THERE are indications that Nigeria will not be able to benefit from the African Continental Free Trade Agreement (AfCFTA) because of inadequate and unstable power supply.
President Muhammadu Buhari signing the Assembly of the Union on African Continental Free Trade Area (AfCFTA) agreement on behalf of the Federal Republic of Nigeria while other officials witnessed the signing during the 12th Extraordinary session and the First Mid-Year Coordination Meeting of the African Union at the Palais des Congres, Niamey, Niger Republic. Photo by Abayomi Adeshida 07
In a statement sent to Vanguard, Mr Yomi Falana, Business Representative of StarCore Nuclear Inc in Nigeria, stated: “The AfCFTA is aimed at boosting intra-Africa trade among African countries from the current level of 16 per cent to 80 per cent or more. However, the full benefits of the AfCFTA agreement to Nigeria may not be realized until the problems of the power sector are fully addressed.
“The Nigerian government should demonstrate a renewed zeal to solve the power sector problems in order to re-position Nigeria amongst the leading industrializing countries capable of satisfying the ever-increasing demand for power supply required by many industries and factories in the country. It follows, therefore, that Nigeria’s aspiration to become one of the largest economies in the African continent will not be realized without attaining the appropriate level of electricity supply to pursue aggressive industrialization.
“Canadian Company StarCore Nuclear Inc. has proposed to the Federal Government of Nigeria, the rollout of 23 small modular reactors (SMRs) nuclear power stations to help provide electricity supply which will be accessible to millions of Nigerians who currently have unreliable or no access to the electricity power supply.
“Per head of population, Nigeria is one of the least-electrified nations and the current system is struggling to keep up with the demand for electricity by its 200 million people and growing day by day.”(AfCFTA)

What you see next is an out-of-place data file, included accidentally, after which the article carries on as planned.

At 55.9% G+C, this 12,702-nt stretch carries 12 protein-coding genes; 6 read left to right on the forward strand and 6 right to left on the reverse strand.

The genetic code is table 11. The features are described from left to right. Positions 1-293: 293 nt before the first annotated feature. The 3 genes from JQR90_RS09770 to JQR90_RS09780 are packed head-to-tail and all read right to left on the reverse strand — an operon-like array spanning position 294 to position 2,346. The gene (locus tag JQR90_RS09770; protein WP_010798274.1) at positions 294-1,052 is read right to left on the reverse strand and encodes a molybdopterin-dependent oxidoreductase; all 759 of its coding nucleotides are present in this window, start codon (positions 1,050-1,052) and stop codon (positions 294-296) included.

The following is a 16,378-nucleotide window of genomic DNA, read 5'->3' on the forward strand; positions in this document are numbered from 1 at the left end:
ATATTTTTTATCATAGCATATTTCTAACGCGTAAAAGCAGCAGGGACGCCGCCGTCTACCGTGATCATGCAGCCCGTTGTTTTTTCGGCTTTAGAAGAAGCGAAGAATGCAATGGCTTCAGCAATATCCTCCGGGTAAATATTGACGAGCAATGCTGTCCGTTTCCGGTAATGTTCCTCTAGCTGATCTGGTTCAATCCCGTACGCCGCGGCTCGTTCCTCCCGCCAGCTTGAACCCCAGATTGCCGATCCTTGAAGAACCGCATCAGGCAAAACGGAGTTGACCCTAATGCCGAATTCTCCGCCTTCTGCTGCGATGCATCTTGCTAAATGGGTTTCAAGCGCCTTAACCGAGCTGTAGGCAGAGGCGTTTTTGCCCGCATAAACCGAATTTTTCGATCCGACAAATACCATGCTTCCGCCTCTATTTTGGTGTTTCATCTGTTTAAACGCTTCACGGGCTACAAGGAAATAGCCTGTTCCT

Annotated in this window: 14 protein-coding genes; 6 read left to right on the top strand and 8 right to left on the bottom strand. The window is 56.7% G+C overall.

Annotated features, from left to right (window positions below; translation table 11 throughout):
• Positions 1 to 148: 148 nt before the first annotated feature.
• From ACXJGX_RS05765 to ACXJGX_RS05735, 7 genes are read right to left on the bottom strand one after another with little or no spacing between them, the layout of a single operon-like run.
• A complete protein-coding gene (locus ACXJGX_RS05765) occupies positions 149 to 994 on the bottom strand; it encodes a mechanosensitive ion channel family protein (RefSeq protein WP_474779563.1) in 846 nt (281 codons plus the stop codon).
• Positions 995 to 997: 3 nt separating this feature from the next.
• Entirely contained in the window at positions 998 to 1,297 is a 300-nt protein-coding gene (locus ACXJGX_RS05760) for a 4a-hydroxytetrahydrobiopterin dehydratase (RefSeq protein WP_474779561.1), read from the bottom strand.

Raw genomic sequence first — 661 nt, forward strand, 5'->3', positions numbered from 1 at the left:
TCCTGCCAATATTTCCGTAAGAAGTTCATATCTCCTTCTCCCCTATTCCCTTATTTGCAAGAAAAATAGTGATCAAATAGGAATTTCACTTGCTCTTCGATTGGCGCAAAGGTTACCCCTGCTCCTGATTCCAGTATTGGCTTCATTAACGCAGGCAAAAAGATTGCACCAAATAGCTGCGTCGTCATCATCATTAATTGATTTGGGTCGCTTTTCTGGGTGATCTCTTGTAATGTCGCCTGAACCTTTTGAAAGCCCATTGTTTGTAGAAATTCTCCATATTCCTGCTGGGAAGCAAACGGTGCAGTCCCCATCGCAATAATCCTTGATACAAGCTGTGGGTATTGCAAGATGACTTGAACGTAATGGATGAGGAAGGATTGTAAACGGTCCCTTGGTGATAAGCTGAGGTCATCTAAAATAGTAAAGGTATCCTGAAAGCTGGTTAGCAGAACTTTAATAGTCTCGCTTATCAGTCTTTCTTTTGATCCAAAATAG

He stated: “The StarCore Nuclear proposal will, especially, benefit the more remote areas of the country where the grid infrastructure is less reliable compared with those close to the state capital cities. The proposal comprises the erection of 23 microgrids across the more remote regions of the country, thus minimising, or even eliminating, the expenditure that the government will need to make on electricity infrastructure in those target areas.
“The StarCore Small Modular Reactors (SMRs) design is inherently safe, as judged by the International Atomic Energy Agency (IAEA) which means it cannot overheat and would shut down automatically when there is a problem in operation, given that the plant is fully automated. Furthermore, the plant is passively secure and as a result, it is extremely hard to damage by force, sabotage or terrorism. It is gas-cooled, so it does not need water for cooling – important for the remote parts of Nigeria and is cheaper than the existing off-grid or edge-of-grid power and can match or lower many on-grid power prices.”
He added: “Other advantages are that it can also provide carbon-free electricity, heat energy for industries which would otherwise require burning fossil fuel, and abundant purified water for irrigation and those people without clean water sources.”